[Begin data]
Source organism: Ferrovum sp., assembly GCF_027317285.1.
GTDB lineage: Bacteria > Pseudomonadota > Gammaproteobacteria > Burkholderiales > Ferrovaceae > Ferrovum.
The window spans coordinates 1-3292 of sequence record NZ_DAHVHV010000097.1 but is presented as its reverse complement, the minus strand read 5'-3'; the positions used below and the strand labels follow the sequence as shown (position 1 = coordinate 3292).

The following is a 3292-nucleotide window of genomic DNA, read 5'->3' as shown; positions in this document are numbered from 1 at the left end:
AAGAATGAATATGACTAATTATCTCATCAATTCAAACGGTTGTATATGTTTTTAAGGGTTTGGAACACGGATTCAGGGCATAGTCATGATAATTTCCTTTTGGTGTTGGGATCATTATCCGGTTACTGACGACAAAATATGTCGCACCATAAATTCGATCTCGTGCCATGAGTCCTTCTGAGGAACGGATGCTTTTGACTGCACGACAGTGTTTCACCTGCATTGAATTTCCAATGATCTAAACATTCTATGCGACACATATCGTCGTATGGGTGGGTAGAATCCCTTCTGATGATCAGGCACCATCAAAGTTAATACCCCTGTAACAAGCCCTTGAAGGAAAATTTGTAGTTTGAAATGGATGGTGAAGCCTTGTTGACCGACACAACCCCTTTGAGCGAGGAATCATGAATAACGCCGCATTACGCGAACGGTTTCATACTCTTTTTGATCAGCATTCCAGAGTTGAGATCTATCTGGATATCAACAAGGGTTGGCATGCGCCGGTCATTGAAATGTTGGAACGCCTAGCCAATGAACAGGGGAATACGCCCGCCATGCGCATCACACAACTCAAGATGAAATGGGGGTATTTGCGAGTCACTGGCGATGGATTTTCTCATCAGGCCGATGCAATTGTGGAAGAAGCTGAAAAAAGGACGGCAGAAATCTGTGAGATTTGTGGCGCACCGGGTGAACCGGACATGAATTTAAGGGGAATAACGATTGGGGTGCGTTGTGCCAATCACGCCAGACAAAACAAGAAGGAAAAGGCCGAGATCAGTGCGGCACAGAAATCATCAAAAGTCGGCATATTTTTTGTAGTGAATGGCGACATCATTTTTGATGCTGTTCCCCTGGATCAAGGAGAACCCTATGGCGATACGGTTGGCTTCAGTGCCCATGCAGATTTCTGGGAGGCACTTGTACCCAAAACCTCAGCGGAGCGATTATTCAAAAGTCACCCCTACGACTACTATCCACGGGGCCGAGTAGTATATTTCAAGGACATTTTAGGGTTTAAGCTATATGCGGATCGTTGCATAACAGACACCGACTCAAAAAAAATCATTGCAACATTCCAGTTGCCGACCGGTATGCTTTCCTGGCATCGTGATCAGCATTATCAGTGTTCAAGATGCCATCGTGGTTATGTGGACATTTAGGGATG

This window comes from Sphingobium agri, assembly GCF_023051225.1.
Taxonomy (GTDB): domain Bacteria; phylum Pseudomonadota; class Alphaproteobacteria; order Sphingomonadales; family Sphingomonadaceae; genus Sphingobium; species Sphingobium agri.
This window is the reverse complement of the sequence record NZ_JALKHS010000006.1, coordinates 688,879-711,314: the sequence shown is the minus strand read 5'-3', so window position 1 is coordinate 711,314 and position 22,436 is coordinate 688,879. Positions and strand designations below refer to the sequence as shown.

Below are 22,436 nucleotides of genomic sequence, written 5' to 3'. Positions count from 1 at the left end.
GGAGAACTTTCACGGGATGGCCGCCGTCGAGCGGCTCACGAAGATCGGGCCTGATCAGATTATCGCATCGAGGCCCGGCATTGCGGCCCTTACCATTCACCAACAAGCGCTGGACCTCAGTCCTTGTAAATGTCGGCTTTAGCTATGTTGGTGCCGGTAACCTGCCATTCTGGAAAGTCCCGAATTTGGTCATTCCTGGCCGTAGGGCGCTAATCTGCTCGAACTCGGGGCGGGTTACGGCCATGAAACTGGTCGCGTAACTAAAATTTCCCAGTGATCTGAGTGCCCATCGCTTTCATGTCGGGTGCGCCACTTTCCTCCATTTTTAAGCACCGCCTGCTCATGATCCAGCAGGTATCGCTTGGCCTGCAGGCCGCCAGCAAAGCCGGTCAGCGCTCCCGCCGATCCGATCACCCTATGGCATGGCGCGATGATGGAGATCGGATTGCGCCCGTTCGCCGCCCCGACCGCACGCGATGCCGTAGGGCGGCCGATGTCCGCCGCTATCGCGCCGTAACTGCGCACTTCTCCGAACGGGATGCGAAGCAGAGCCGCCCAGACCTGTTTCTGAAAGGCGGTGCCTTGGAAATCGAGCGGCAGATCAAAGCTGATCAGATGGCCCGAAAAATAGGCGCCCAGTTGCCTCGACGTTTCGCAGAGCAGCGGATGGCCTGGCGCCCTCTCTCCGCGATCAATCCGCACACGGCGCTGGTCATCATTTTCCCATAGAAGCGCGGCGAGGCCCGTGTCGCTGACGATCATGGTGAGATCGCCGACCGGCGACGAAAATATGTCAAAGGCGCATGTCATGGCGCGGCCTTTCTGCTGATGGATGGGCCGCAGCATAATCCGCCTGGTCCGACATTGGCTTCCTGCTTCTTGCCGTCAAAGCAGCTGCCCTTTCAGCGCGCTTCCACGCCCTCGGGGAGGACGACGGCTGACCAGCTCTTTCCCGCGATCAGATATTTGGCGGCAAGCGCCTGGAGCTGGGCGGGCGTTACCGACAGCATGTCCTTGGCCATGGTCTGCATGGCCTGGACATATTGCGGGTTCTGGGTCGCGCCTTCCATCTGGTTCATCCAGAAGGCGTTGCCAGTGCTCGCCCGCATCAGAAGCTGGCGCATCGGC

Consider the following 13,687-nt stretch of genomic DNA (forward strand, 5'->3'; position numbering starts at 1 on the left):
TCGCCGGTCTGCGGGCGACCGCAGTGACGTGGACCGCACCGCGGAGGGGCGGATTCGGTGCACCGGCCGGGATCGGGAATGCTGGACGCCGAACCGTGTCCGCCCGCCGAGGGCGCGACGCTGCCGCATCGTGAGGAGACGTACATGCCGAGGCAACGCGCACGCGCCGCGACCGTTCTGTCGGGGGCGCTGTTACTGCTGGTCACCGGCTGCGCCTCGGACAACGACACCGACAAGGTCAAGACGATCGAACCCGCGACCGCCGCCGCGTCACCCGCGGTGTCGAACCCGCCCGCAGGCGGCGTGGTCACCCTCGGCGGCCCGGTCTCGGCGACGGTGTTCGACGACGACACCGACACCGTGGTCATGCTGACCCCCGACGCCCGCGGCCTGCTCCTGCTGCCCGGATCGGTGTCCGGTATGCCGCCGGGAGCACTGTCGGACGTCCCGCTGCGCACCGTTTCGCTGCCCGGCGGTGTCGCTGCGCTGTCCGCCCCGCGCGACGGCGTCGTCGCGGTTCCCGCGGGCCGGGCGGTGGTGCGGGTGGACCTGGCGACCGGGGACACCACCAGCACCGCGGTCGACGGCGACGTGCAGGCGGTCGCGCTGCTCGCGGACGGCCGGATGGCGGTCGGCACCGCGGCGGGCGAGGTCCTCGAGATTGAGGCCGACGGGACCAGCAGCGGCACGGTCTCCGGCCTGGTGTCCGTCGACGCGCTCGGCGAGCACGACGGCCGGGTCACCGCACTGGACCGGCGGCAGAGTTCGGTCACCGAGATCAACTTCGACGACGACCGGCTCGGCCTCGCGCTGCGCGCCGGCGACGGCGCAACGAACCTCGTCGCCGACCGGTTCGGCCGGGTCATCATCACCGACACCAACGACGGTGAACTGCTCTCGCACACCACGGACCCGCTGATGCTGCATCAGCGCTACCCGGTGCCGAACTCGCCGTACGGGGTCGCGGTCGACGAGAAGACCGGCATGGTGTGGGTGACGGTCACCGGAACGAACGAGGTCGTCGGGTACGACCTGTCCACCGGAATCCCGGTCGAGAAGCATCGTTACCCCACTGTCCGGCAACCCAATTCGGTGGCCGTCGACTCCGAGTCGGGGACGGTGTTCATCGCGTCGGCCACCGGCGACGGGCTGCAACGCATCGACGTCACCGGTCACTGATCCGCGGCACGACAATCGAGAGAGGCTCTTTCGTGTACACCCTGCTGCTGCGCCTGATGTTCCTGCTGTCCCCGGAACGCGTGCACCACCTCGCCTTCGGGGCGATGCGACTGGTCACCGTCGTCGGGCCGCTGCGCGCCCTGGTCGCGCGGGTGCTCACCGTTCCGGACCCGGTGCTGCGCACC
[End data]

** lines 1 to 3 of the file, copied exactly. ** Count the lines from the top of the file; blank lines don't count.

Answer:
Source organism: Ferrovum sp., assembly GCF_027317285.1.
GTDB lineage: Bacteria > Pseudomonadota > Gammaproteobacteria > Burkholderiales > Ferrovaceae > Ferrovum.
The window spans coordinates 1-3292 of sequence record NZ_DAHVHV010000097.1 but is presented as its reverse complement, the minus strand read 5'-3'; the positions used below and the strand labels follow the sequence as shown (position 1 = coordinate 3292).